Kylie's Kiss 

by Delia Latham

 

Kylie's Kiss is the second book in Delia Latham's "Solomon's Gate" series, which began with the founding of the dating agency Solomon's Gate in Destiny's Dream. This second installment is a real page-turner. The characters are intriguing, with Kylie Matthews particularly providing something beyond the one-dimensional personality that too often defines the protagonist in a romance novel. There are some nuances about Kylie's person that are troubling, and a real issue to be dealt with revolving around the distorted self-images with which too many young women struggle today. Living in a society that is flooded with negative messages concerning some supposed ideal of perfect female beauty, many women buy into the lies that the media, our families, and society at large feed us, often with disastrous effects.

 

Kylie is just one such woman. Her problem is an extreme instance of the phenomenon, but it is at heart something nearly anyone brought up today can sympathize with on some level. In Kylie's Kiss, the problem of buying into the lie is foregrounded, showing the various ways that the resulting distorted self-image can do real damage to all of the relationships we seek to engage in. Kylie's Kiss seems like the perfect antidote to the sort of vampiric relationships idealized in popular young adult fiction today, where literal vampires also function as metaphoric vampires preying on the neediness and insecurities of young girls to gain control of them. This novel offers an alternative, calling young women to a more realistic view of the definition of beauty, their own persons, and the sort of healthy relationships young women should aim for in dealing with both the men and women in their lives.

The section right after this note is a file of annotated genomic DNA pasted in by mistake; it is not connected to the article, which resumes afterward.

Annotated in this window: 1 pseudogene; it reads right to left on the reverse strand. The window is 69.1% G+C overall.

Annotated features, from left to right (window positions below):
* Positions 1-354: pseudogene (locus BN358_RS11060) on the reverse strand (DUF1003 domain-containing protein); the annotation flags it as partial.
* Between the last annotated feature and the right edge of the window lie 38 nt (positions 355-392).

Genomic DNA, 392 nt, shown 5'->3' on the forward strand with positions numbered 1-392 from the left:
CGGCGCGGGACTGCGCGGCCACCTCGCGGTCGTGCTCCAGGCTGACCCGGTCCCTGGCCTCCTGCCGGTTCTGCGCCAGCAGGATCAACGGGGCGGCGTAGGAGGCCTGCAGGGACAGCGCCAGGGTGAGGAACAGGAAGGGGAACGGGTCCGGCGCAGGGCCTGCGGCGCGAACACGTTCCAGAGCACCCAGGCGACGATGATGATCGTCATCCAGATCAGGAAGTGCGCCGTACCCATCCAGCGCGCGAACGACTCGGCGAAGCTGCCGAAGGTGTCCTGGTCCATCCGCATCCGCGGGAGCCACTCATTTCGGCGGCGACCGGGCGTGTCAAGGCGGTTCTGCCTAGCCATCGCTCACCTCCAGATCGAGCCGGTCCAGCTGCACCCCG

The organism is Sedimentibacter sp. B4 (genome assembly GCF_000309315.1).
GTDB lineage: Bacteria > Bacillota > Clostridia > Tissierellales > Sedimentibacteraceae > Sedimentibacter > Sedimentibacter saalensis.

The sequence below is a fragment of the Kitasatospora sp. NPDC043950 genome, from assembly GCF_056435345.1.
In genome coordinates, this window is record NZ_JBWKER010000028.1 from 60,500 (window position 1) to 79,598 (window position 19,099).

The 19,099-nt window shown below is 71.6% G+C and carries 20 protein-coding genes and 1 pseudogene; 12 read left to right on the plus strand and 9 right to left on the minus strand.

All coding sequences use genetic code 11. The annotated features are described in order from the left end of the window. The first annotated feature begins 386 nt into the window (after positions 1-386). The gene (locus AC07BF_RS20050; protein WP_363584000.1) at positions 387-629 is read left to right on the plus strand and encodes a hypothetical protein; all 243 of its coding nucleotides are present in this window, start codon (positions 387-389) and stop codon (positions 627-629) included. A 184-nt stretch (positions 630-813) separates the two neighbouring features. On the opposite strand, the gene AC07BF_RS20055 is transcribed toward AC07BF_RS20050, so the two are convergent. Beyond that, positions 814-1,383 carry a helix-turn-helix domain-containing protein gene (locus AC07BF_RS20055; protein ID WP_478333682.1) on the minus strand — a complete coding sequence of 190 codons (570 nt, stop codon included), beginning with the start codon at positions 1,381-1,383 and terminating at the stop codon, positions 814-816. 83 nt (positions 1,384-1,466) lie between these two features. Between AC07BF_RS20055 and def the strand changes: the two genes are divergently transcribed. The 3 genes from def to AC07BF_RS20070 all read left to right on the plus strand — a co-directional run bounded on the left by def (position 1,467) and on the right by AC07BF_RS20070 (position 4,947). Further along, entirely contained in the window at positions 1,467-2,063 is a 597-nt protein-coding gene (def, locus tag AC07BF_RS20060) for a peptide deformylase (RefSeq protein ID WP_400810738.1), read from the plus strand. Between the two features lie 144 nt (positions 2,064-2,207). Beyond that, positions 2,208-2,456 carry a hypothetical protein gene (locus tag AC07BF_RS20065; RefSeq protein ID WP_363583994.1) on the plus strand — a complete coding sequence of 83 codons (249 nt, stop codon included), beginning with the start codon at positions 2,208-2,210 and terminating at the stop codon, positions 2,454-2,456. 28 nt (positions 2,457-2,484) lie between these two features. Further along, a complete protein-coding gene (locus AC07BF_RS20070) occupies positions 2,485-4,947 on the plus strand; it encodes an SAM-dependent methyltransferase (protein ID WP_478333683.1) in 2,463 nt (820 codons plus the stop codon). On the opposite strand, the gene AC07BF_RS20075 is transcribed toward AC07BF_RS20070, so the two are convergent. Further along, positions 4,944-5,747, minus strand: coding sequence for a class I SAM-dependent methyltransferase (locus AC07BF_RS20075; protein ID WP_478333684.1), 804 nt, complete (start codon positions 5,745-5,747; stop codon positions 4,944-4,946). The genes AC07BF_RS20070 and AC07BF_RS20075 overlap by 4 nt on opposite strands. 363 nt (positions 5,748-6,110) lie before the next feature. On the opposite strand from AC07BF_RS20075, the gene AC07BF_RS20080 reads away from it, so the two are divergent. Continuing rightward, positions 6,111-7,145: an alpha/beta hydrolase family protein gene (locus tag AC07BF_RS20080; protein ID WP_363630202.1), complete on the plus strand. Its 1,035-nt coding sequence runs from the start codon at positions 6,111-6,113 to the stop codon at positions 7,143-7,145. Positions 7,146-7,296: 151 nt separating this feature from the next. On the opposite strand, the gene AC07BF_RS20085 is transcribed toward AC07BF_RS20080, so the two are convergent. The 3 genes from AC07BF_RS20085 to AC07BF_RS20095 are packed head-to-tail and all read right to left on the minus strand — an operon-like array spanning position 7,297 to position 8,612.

Kylie's Kiss takes the romance novel a step or two beyond being merely good entertainment and deals with an issue that seems to be of real concern to contemporary culture. The ideal held up in the book runs counter to the so-called wisdom of the day, and that seems to me to be a very good thing.

 

 

 

Reviewed by Shelly Bryant © 2012